Speaking at a recent hearing on yet another copy-cat bill in South Carolina to censor curriculum (targeting Critical Race Theory [CRT]), Dr. Susi Long, professor of early childhood education (University of South Carolina) offered a measured but pointed dismantling of the partisan misinformation in this legislation:

Not to oversimplify, but Long clarifies that CRT is not taught in K-12 (or even K-16) education, adding specifically that the laundry list of issues addressed in these bills are not how teachers teach or treat our students.

Last summer, I emphasized similar points, adding what does occur in schools in terms of race and equity. At one point, Long calmly suggests legislators should be learning from educators instead of legislating what teachers can and cannot teach, what students can and cannot learn.

One of the great ironies of efforts to ban CRT (beyond that CRT isn’t something taught in K-12 education) is that a key tenet of CRT is in order to overcome racism/inequity, everyone needs to be better educated, better informed—exactly what teachers offer students across the U.S.

Here, then, is my modest proposal: National days of teaching truth to power.

As a recent post of mine details, students and teachers are vividly aware of the rise in censorship as well as the potential negative consequences of those bans, such as self-censorship grounded in fear.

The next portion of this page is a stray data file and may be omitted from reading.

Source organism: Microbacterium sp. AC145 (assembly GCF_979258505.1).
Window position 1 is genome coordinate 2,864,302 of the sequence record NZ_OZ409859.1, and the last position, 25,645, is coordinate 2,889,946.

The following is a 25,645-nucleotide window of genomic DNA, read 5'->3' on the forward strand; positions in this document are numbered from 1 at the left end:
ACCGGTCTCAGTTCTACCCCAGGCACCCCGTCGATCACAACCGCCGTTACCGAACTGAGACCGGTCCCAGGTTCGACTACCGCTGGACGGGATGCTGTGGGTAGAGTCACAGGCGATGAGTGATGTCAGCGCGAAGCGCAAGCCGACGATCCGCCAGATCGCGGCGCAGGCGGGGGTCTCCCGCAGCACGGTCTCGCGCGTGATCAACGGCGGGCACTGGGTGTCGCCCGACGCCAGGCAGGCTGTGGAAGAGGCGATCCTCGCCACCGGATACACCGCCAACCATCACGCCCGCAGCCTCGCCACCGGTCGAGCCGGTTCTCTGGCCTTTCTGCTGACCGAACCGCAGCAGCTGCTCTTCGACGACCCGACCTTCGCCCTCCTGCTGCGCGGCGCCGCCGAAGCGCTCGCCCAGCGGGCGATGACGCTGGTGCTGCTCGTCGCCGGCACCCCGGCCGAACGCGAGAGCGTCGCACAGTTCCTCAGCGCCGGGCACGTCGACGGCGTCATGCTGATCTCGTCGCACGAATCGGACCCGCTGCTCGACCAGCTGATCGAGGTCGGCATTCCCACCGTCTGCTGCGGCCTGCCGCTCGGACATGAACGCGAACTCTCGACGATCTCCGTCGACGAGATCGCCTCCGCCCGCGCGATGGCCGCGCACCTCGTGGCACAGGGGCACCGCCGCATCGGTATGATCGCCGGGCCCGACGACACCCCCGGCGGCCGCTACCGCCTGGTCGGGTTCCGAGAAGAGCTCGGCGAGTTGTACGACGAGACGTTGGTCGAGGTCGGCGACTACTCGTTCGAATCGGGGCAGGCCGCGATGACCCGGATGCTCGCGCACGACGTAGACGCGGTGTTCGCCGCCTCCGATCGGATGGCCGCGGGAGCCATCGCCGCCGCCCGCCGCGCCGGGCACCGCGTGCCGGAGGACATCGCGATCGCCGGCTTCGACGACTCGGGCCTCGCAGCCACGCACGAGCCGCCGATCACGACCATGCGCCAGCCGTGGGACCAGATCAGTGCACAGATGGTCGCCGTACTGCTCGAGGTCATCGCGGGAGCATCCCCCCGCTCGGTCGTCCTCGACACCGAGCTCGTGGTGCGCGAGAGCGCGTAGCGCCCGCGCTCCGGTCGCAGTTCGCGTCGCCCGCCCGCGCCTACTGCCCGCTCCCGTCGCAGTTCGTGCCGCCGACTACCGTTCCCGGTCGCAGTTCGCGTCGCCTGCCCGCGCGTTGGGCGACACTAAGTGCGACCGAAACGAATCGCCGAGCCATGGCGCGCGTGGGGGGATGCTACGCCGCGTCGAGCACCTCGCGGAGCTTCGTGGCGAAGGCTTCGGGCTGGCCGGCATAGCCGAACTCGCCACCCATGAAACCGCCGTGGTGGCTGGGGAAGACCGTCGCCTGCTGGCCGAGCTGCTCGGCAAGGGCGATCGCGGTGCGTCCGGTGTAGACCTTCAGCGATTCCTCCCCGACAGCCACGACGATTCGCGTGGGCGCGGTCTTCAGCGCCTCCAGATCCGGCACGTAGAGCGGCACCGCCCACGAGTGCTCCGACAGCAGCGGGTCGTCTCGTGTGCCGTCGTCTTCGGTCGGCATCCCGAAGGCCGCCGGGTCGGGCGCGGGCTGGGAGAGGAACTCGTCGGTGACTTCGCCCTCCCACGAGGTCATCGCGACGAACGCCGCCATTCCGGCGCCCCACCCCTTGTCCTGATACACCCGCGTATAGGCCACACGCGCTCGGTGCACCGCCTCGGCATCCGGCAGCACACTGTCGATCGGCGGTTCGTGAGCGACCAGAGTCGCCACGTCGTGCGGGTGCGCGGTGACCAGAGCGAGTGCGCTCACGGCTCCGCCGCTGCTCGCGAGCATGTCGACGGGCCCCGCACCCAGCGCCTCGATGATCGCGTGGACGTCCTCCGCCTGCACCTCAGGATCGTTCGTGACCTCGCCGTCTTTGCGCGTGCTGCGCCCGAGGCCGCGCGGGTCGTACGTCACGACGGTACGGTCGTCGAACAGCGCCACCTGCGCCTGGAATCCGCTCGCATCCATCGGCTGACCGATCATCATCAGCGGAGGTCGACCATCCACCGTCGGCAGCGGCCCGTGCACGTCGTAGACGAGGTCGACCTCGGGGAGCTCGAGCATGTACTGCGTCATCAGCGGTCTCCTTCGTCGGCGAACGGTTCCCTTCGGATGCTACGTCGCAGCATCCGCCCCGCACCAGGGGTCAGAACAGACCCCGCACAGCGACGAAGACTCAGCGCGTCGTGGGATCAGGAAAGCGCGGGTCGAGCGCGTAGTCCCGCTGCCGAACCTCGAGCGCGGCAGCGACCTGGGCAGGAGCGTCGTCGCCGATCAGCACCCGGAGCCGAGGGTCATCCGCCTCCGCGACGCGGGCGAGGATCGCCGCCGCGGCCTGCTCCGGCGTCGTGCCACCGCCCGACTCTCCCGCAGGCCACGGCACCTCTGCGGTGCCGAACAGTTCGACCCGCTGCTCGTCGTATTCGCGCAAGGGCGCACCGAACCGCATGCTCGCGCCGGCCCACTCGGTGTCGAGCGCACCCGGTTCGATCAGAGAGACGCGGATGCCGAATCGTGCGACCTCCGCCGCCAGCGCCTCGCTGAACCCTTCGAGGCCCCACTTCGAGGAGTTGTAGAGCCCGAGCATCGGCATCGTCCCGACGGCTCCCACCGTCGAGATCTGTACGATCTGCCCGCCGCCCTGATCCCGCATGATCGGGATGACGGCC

Will, for example, Paul Laurence Dunbar be erased from classrooms or will teachers be fired for honoring Dunbar’s voice that continues to resonate in 2022?:

“We Wear the Mask,” Paul Laurence Dunbar

Let’s identify days when we will target lessons and texts that are being misrepresented purely for political gain.

Lessons on race and racism, lessons on academic freedom and censorship, lessons on gender and sexuality—ultimately lessons one what it means to be educated in a country that claims to be free.

This semester I plan to dedicate a day in my courses to Langston Hughes’s “Let America Be America Again.”

Like Dunbar’s poem reflecting the realities of being Black during Reconstruction and Jim Crow, Hughes creates a complex unpacking of many minoritized groups during the 1930s:

And Hughes also resonates today in his confronting of the failures of the American Dream, an ideal not yet realized even in 2022:

“The land that never has been yet” is facing us all now in the U.S. as Republicans are in denial and have turned to the antithesis of freedom, censorship, in order to cling to power.

As educators, as professionals charged with honoring the dignity of every student’s mind, we have only truth to break the cycle of oppressive power.

Teaching truth is the key. Can we do this, and do this now?

As James Baldwin implored, “[T]he time is always now.”

If you will join me, I will identify dates and lessons below, updating over the coming weeks with full lesson plans, texts being taught, etc.

[email: paul.thomas@furman.edu]


P.L. Thomas, Furman University

Lesson: “Let America Be America Again,” Langston Hughes

Date: TBD